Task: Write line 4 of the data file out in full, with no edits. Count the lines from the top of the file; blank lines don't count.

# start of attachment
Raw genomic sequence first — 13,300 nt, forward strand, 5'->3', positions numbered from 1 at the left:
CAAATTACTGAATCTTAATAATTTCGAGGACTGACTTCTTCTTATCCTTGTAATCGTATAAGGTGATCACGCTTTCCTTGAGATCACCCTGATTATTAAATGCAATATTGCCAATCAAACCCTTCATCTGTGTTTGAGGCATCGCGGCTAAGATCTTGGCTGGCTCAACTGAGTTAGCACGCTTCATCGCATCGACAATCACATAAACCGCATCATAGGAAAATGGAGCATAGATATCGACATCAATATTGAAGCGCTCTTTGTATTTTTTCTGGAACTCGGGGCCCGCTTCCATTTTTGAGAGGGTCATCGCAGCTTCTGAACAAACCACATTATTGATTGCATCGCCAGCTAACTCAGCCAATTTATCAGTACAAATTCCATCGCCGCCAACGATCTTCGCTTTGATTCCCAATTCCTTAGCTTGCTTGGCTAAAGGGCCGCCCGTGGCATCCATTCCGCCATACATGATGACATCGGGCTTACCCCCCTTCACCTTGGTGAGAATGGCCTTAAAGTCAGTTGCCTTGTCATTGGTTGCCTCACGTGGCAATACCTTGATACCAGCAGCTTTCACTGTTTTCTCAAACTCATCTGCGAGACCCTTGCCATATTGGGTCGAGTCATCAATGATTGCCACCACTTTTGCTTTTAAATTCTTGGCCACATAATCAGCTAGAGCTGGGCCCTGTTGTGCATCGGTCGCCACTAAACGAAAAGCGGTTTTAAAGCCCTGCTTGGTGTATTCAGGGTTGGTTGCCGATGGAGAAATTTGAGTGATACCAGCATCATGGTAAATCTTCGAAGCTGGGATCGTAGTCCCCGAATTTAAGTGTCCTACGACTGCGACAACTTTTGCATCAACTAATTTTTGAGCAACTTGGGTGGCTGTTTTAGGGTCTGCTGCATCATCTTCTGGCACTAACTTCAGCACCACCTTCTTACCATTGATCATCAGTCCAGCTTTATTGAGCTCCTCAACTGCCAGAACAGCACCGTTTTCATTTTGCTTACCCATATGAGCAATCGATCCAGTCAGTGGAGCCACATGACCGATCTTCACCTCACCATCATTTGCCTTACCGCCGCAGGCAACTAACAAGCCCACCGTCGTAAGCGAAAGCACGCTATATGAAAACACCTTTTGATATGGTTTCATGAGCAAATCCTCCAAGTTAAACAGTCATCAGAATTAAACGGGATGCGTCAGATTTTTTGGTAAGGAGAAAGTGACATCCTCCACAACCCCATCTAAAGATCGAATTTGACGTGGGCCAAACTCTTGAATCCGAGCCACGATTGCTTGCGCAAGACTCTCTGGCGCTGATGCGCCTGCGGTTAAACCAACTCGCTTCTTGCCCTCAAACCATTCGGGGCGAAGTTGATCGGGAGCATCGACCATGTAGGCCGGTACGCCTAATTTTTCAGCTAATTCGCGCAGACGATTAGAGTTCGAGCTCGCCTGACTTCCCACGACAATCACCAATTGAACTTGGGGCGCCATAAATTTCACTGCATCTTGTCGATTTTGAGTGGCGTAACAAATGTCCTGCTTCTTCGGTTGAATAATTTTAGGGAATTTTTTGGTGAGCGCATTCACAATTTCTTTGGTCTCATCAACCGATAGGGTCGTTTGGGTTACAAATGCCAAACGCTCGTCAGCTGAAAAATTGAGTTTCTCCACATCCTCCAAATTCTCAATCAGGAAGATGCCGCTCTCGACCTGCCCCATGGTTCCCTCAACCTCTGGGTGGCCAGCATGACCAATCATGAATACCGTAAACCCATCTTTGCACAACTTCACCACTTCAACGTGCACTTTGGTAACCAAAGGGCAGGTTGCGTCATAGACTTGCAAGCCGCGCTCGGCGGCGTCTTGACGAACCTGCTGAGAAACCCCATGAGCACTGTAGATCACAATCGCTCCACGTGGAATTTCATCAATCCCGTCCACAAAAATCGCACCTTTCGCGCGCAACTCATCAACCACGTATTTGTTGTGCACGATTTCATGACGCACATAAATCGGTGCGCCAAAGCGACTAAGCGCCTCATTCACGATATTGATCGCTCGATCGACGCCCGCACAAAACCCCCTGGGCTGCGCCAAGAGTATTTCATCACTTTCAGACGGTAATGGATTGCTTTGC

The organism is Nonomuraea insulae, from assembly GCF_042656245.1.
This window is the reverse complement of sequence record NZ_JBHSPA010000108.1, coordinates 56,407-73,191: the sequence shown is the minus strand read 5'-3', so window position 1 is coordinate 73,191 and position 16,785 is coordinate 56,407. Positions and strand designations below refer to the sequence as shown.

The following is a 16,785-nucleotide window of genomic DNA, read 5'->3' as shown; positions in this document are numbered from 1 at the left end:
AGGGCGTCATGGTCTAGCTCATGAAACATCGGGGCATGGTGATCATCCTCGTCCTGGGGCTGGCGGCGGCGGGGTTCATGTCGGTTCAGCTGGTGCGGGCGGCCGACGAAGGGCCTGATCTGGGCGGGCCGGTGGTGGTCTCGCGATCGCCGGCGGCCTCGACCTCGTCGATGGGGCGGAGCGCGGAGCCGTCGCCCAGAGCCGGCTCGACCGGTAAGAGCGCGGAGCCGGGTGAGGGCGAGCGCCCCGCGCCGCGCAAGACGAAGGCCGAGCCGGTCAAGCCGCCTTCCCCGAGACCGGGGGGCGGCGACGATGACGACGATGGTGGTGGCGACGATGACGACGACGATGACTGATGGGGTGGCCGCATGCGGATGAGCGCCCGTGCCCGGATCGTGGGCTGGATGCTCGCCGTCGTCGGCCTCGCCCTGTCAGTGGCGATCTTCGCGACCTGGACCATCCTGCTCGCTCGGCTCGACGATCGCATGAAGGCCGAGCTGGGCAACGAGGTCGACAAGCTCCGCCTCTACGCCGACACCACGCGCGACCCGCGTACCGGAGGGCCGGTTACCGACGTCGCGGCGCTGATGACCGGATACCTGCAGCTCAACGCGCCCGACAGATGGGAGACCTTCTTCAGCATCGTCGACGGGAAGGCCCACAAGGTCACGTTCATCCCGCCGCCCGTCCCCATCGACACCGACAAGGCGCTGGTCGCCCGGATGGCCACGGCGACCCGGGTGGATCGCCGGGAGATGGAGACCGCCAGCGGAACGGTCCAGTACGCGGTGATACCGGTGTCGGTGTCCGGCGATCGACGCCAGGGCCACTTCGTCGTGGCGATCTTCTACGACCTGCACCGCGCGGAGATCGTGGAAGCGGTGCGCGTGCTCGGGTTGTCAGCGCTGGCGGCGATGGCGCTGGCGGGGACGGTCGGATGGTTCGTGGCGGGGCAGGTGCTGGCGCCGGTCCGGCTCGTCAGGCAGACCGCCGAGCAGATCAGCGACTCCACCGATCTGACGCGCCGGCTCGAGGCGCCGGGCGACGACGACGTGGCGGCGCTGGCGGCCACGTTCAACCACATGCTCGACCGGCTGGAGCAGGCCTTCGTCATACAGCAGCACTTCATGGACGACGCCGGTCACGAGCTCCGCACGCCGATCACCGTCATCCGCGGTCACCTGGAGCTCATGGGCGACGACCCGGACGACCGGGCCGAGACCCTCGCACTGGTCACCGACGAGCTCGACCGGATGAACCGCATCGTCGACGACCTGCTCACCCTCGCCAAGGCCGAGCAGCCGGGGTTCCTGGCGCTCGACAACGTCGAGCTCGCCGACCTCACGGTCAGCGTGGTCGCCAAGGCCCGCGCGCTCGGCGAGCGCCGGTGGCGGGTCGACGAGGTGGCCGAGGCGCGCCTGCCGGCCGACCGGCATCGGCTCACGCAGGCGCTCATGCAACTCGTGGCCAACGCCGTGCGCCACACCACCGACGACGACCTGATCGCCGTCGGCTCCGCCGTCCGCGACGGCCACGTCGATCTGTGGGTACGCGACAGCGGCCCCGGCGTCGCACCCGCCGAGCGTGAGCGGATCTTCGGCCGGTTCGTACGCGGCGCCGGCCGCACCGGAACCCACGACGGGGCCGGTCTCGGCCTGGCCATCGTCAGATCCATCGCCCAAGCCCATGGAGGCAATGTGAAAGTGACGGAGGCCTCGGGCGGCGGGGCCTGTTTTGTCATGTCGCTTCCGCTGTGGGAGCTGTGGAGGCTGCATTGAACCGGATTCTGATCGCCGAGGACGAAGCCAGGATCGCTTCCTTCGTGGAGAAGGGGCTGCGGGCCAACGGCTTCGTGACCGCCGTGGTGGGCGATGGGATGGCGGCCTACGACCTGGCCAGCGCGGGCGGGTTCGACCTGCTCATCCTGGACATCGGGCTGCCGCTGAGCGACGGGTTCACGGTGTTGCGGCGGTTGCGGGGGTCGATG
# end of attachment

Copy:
This window is the reverse complement of sequence record NZ_JBHSPA010000108.1, coordinates 56,407-73,191: the sequence shown is the minus strand read 5'-3', so window position 1 is coordinate 73,191 and position 16,785 is coordinate 56,407. Positions and strand designations below refer to the sequence as shown.